Children understand that each language has its own vocabulary and syntax. They also understand that certain people with whom they come in contact do ot speak both of the languages that they speak. Consequently, they learn to use only one of their languages with them. Parents are encouraged to speak to their children in their native language and/or designated “family language,” so as to serve as an appropriate and correct language model.
The “prepared environment” is Maria Montessori’s concept that the environment can be designed to facilitate maximum independent learning and exploration by the child.
In the prepared environment, there is a variety of activity as well as a great deal of movement. In an elementary classroom, a small group of six- to nine-year-old children may be using a timeline to learn about extinct animals while another child chooses to work alone, analyzing a poem using special grammar symbols. Sometimes an entire class may be involved in a group activity, such as storytelling, singing, or movement. In a preschool classroom, for example, a three-year-old may be washing clothes by hand while a four-year-old nearby is composing words and phrases with letters known as the movable alphabet, and a five-year-old is performing multiplication using a specially designed set of beads.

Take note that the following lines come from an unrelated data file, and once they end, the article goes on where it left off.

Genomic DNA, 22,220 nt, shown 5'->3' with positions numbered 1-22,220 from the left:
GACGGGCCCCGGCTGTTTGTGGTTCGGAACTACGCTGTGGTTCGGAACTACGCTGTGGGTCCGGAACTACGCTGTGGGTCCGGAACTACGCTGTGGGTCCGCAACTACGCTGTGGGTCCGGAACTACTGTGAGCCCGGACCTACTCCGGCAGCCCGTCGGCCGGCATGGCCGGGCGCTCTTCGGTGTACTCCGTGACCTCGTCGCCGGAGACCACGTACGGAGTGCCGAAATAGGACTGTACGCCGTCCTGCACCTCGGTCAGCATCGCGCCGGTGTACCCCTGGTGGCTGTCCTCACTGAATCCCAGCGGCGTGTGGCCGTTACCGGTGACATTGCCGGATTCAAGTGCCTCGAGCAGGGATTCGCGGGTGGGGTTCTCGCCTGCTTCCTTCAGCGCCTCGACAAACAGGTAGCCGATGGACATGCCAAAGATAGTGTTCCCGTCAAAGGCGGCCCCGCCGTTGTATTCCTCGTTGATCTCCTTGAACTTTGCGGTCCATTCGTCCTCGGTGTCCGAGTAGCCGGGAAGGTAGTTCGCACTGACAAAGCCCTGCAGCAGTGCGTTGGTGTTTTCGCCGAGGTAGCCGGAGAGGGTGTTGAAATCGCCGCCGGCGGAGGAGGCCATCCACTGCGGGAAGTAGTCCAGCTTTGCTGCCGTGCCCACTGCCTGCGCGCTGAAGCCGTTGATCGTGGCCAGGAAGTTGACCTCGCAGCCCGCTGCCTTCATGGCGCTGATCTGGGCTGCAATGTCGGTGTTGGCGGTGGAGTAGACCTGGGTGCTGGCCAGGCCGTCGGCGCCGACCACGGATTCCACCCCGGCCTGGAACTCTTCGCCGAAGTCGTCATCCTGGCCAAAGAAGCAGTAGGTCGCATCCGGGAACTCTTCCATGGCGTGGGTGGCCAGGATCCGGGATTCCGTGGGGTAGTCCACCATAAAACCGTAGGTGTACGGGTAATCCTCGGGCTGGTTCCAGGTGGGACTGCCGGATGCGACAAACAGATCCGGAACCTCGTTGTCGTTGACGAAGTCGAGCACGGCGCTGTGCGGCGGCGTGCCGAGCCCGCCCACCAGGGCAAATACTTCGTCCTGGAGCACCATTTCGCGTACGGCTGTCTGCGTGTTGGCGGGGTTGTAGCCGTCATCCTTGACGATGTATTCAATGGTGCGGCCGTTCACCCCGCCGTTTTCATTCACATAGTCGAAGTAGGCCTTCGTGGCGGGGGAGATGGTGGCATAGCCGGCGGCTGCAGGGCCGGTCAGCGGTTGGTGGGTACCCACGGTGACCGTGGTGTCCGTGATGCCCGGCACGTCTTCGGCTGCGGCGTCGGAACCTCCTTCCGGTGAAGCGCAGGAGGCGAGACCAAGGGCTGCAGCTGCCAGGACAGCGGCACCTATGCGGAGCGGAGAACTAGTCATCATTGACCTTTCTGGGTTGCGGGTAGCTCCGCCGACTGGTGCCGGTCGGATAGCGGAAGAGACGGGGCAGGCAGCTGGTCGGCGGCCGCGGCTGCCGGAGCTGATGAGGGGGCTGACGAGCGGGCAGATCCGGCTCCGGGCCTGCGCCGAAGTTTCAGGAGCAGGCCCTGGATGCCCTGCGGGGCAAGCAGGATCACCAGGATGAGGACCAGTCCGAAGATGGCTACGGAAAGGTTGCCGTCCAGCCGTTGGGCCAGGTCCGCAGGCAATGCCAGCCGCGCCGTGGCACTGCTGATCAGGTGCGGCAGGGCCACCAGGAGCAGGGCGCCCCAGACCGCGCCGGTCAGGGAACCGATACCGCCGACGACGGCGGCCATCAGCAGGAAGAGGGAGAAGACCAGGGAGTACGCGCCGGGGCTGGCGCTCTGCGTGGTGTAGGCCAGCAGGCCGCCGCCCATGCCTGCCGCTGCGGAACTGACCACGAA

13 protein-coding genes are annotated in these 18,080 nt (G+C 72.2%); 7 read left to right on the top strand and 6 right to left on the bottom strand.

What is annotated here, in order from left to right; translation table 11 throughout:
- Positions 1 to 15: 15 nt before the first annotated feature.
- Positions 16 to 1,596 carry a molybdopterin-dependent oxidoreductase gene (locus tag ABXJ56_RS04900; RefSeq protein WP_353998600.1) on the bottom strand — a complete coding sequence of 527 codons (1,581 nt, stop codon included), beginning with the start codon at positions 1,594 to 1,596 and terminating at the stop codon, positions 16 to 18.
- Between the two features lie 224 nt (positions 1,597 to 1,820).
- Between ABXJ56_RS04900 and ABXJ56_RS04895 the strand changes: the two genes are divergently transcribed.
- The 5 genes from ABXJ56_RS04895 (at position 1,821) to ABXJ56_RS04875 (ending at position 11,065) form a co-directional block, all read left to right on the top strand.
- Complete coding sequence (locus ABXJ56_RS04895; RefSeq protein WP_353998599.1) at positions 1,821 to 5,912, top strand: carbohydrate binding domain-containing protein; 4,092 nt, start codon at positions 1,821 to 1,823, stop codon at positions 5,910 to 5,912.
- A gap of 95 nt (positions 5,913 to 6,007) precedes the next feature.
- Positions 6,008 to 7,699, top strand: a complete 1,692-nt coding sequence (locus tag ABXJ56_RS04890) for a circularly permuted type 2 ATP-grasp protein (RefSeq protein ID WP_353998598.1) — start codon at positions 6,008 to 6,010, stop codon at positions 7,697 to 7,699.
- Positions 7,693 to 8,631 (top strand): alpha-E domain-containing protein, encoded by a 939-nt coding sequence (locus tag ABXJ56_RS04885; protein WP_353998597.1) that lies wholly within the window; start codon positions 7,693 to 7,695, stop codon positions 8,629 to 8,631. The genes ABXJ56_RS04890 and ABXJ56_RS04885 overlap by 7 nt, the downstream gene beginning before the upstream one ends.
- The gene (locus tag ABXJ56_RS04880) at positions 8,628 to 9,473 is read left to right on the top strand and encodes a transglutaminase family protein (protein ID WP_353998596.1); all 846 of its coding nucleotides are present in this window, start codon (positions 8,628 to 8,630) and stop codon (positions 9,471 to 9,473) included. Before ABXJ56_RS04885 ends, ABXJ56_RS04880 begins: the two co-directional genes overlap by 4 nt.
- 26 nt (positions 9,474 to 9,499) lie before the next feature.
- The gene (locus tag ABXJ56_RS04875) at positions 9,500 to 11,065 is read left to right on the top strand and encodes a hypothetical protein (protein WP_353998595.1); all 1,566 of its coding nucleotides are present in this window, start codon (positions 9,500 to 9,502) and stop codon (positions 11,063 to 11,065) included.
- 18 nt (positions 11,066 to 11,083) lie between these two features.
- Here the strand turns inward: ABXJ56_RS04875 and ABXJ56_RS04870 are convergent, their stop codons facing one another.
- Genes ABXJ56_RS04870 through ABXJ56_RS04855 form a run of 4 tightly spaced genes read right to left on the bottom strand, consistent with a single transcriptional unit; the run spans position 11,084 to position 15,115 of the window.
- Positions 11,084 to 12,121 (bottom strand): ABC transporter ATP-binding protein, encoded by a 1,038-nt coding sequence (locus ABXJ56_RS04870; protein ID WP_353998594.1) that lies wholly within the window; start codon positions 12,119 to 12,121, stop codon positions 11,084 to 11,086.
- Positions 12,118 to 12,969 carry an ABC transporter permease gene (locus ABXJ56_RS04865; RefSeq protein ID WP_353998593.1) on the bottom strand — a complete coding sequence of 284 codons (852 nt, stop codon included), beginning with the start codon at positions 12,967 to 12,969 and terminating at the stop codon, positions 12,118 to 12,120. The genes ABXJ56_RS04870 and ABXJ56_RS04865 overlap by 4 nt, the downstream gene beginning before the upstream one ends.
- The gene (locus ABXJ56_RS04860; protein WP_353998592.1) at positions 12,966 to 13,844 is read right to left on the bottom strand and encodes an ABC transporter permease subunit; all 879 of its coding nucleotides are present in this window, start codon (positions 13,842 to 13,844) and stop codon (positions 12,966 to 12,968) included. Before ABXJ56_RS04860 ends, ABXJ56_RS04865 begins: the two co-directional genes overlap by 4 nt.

In the calm, ordered space of the Montessori prepared environment, children work on activities of their own choice at their own pace. They experience a blend of freedom and self-discipline in a place especially designed to meet their developmental needs.
Maria Montessori was born in Chiaravalle (Ancona), Italy to Alessandro Montessori and Renilde Stoppani. Montessori was the first woman to graduate from the University of Rome La Sapienza Medical School. She was a member of the University’s Psychiatric Clinic and became intrigued with trying to educate the “mentally retarded” and the “uneducable” in Rome. In 1898, she gave a lecture at the Educational Congress in Torino about the training of the disabled. The Italian Minister of Education was in attendance, and was impressed by her arguments sufficiently to appoint her the same year as director of the Scuola Ortofrenica, an institution devoted to the care and education of the mentally retarded. She accepted, in order to put her theories to proof. Her first notable success was to have several of her 8 year old students apply to take the State examinations for reading and writing. The “defective” children not only passed, but had above-average scores, an achievement described as “the first Montessori miracle.”